• Don’t take pictures during the ceremony. Respect the wedding photographer.
  • Ask the couple if you can share pictures on social media before you do.
  • Send the gift, if you do, to the home of the bride or groom. Don’t make them deal with more stuff at the reception.
  • During the reception, sit where the bride and groom have placed you. Make conversation with those around you. It’s only for a couple of hours. Your phone will wait.

What About the Rights of a Wedding Guest?

Wedding guests also have rights that come with their invitation:

  • You can expect to receive an invitation if you received a save-the-date card.
  • You have the right to decline the invitation if you cannot attend. No explanation needed, just say, “Thank you, I’d love to be there, but I can’t.”
  • You can ask the couple if you need clarification about your invitation. Maybe you want to make sure you understand the dress code or are confused about the plus one.
  • You have a right to not send a gift at all. You also have up to a year to send a wedding gift.
  • If you do send a gift, you have a right to expect a timely thank-you note. You might want to give the couple a few weeks after the wedding to wrap up all their duties, but if you don’t receive a thank-you note within three months, it’s perfectly acceptable to ask if they received your gift.
  • You should take advantage of the open bar, but don’t overdo it.

Have a Good Time

A wedding is a celebration, and you should have a good time. Thank the host and hostess, typically the bride’s parents, before you leave. Don’t be offended if you don’t get a few minutes with the bride and groom. One of the best things you can do as a wedding guest is to be flexible and gracious, no matter what happens at the ceremony or reception.

Wedding Invitations: Tips and Ideas
Retro Floral Elements- illustrations for wedding invitations.

Getting your wedding invitations in the mail with plenty of time for family and friends to respond is key to having a good turnout at your wedding.

If you’re one of the many couples planning a summer wedding, you’re probably thinking about getting your wedding invitations and save-the-date cards out after the first of the year. The invitations set the stage for your wedding. It’s the first opportunity you have to share the style of your celebration. You’ll want to have an idea of what type of ceremony you’re having, classic or modern, elegant or casual. When you order your invitations, you’ll want to consider other wedding stationery, such as menu cards, ceremony programs and thank-you notes, that carry your motif and colors throughout the event.

Making Your Wedding Invitations

Here are some tips and ideas you’ll want to keep in mind when you make your invitations:

  • Choose your wording carefully. Learn the rules of how your invitation should be worded. Traditionally, it’s the host of the celebration who is listed first. If you are dealing with multiple sets of parents, you may choose something different to honor everyone. Don’t put too much information on the card. Print separate enclosure cards for directions to the venue and travel information.
  • Don’t include registry information in your invitations. Put it on your wedding website and tell your family for when guests ask.
  • Order invites and other stationery together and early. This saves you time, money and stress.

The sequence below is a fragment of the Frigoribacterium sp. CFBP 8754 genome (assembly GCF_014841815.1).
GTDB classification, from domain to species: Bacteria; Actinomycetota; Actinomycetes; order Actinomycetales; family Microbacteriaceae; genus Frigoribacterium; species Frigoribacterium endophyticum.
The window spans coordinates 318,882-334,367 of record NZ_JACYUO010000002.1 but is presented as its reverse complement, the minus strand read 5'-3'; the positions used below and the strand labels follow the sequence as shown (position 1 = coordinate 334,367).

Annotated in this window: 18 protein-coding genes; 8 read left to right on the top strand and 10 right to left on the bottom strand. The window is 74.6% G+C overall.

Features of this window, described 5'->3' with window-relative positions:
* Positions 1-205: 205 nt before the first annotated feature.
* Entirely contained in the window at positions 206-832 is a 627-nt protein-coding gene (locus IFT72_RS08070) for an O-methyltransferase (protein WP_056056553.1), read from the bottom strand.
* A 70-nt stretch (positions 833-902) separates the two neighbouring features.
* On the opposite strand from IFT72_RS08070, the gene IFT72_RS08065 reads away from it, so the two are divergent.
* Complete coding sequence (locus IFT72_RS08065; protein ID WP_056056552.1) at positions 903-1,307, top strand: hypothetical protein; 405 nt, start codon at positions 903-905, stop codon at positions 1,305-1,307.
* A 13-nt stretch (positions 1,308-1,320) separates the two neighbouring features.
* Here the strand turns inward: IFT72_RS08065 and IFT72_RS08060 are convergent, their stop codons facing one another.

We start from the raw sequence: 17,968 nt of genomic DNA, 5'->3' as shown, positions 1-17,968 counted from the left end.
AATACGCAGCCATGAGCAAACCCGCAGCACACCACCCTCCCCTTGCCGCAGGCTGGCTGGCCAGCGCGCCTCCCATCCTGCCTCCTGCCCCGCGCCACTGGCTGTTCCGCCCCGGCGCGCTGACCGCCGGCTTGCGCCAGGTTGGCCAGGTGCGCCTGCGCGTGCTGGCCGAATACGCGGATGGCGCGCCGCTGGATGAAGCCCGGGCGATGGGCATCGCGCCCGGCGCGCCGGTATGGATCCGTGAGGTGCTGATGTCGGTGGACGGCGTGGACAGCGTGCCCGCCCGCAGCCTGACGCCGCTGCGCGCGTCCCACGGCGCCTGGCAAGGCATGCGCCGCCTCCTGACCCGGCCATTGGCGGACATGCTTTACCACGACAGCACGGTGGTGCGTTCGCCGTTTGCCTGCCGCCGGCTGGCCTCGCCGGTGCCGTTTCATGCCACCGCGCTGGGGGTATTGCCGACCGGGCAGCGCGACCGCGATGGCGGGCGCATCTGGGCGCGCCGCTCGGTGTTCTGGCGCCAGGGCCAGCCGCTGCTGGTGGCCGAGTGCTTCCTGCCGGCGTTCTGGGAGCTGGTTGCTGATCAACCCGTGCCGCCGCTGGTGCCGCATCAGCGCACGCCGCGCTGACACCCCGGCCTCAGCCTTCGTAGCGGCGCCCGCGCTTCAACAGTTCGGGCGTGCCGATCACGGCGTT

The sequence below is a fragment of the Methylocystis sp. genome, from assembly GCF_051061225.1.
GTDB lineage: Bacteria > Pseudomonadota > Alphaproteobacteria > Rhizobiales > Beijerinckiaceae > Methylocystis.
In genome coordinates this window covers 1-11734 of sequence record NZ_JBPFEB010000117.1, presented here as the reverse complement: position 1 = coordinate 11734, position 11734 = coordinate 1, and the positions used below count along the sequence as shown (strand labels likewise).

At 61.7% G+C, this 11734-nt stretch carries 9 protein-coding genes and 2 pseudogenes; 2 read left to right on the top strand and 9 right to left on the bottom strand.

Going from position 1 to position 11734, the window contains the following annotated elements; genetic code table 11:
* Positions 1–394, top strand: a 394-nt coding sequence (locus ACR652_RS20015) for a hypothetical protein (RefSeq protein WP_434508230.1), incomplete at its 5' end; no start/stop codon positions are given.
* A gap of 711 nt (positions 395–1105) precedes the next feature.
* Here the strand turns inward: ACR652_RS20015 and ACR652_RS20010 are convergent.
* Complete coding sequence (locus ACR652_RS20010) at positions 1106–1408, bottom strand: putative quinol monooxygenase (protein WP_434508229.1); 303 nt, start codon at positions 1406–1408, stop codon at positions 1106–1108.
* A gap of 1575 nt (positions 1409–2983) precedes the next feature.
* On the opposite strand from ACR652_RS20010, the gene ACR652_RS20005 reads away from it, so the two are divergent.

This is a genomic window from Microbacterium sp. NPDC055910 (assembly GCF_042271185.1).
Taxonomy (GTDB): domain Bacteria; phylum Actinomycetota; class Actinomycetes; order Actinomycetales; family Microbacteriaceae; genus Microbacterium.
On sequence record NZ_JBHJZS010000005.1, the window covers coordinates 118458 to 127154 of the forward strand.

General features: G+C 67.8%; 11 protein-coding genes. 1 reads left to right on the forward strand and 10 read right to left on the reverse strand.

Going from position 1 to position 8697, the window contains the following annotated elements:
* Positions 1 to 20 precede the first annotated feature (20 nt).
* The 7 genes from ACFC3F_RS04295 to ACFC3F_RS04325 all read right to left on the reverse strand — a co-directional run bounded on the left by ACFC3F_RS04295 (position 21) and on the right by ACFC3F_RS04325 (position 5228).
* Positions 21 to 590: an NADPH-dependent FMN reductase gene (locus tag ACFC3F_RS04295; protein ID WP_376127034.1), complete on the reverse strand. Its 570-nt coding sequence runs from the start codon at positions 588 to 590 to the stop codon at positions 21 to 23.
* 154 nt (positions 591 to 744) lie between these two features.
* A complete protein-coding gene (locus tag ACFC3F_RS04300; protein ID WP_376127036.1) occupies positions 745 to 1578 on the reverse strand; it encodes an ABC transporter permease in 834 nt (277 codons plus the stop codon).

• Double or even triple check everything that is printed. Have two or three different people look at the proofs to ensure nothing is missed, misspelled or incorrect.
  • Get creative with fonts and coloring, but make sure the invitation is readable.
  • When ordering invitations, count mailing addresses, not guests. But remember to add a few extra invites to avoid having to run a reprint later on.
  • Send an invite if you’ve sent a save-the-date card. Even if you know the guests cannot attend, send the invitation, because not doing so implies that the guest is no longer invited.


  • It’s recommended that you send invitations about six to eight weeks prior to the wedding, but 10 weeks is becoming the norm in these busy times. You have to remember not to send invites too early, because people forget to RSVP. Sending invites too late doesn’t give you enough time to get responses to tell your caterer an official head count.
  • When putting an RSVP deadline on the card, give yourself a few extra days between the real date and the date you tell people. For example, you have to give your caterer a head count on June 1. Make the RSVP deadline on May 24, a full week earlier. If you have to spend time calling people, you won’t be so stressed. Giving people a short time to respond makes them take care of it quicker. You might even choose to move the date up even more.
  • Help your guests respond to invites with all the information that you require. You might be surprised how many people forget to write their names on the reply cards or just forget to respond at all. Discreetly number the reply cards to correspond to the list of guest names, or consider pre-printing a label for the reply card.

Making Your Wedding Invitations: Outside the Envelope

  • Don’t use address labels on the envelope. Hand write them yourself or ask your bridal party to help. If you’re concerned about making mistakes, just get a few extra envelopes. The hand-written address makes the invite feel more personal.
  • Get a glue stick to seal the envelopes without damaging the invites.
  • Be careful about the outside of the envelope. Use a dark-color ink to address the envelopes to make sure it can be read.
  • Check the correct the postage before you mail. Take one envelope with the reply cards inside to the post office and have it weighed and examined. To be sure that the clerk got it correct, mail an invite to yourself before you send out the others.